The North and South held summits in Pyongyang in 2000 and 2007, both hosted by Kim Jong Il.
Caution is in order here: Considering the depth and complexity of the very real problems that keep the Koreas apart, it’s highly unlikely a luncheon would lead to an immediate breakthrough on something like the North’s nuclear weapons development. Vice President Mike, and he has publicly and repeatedly warned South Korea not to let down its guard to a North Korean charm offensive.
Even so, just holding such a meeting seemed unimaginable only a few months ago.
During the rest of her stay, Kim will have ample opportunity to play up the feel-good side of her country’s participation in the games.
The first hockey match featuring the joint North-South women’s ice hockey will also be held on Saturday – they play Switzerland – and that would be an event she might want to see. The North has also sent a several-hundred women strong cheering squad, an orchestra with singers and dancers and a demonstration taekwondo martial arts team that will perform in Seoul and places near the Olympic venues.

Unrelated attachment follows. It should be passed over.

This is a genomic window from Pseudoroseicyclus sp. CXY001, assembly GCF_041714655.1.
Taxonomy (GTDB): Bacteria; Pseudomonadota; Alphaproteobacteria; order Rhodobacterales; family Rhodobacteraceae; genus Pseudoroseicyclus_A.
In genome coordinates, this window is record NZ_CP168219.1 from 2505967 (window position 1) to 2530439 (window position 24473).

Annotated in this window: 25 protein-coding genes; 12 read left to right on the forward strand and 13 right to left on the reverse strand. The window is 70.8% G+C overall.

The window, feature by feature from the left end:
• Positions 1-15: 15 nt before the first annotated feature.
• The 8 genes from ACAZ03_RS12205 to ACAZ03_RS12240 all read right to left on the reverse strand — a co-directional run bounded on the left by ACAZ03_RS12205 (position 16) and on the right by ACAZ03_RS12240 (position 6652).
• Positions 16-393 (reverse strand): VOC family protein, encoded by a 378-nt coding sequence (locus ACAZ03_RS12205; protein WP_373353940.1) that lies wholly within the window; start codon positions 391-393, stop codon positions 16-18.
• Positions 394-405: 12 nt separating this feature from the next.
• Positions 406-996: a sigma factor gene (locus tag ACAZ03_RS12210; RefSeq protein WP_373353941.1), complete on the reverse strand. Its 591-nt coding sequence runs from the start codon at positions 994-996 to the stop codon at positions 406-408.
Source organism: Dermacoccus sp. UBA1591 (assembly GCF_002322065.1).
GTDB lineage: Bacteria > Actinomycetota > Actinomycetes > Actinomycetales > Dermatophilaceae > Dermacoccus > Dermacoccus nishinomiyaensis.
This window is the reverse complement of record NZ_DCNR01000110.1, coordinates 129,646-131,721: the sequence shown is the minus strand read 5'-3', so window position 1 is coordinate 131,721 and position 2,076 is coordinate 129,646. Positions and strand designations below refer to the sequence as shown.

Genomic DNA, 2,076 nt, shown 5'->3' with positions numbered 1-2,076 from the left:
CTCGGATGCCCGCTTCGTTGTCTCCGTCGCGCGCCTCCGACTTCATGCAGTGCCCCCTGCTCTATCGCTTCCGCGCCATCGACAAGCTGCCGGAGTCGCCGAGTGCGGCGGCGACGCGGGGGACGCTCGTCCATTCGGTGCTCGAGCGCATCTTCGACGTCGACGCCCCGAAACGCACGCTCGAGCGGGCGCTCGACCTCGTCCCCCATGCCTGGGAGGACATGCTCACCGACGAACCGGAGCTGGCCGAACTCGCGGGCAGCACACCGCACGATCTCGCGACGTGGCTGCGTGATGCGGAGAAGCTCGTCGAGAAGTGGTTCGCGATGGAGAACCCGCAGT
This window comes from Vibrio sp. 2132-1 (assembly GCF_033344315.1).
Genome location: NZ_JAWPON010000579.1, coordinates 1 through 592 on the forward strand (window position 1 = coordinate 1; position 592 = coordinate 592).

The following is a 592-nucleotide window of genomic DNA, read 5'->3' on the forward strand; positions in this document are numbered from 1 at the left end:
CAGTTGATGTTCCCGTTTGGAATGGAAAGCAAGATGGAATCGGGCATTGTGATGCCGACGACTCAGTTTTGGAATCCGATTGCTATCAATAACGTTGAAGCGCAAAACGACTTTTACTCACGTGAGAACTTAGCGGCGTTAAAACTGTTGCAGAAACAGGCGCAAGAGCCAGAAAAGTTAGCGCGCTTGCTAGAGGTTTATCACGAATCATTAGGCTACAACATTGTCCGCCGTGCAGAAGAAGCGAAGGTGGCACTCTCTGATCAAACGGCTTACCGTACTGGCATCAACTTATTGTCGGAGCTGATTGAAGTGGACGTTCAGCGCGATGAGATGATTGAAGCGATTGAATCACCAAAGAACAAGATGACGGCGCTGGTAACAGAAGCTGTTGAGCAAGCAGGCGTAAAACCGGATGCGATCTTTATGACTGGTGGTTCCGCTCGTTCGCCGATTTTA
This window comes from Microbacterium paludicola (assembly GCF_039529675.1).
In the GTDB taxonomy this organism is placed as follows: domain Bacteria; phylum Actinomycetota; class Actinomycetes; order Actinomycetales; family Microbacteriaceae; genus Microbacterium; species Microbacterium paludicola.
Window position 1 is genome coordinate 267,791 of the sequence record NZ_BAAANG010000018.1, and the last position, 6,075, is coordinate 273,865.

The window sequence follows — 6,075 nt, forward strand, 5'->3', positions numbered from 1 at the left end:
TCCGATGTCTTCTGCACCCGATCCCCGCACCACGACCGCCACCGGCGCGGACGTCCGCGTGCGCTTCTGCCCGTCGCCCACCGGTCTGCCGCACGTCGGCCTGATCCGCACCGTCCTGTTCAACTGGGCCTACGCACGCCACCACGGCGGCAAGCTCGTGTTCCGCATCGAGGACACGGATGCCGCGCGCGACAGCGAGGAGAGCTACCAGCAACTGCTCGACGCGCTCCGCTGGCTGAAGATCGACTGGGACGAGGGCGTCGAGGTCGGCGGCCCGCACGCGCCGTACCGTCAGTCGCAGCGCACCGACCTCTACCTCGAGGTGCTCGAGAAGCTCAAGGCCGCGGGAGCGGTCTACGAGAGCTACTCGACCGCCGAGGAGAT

If her schedule permits, Kim might be able to take in a musical performance by her compatriots in Seoul on Sunday.
Security for anything involving the North Koreans has been exceptionally tight.
A small but persistent group of right-wing protesters have shown up at several venues to burn North Korean flags and tear up portraits of Kim’s brother. The group is fringe, but their demonstrations have generated irate reactions in North Korea’s state-run media and could potentially spin out into a major incident if they ever manage to get closer to the North Koreans themselves – or especially Kim and her entourage.
So far, police have kept the two at a safe distance.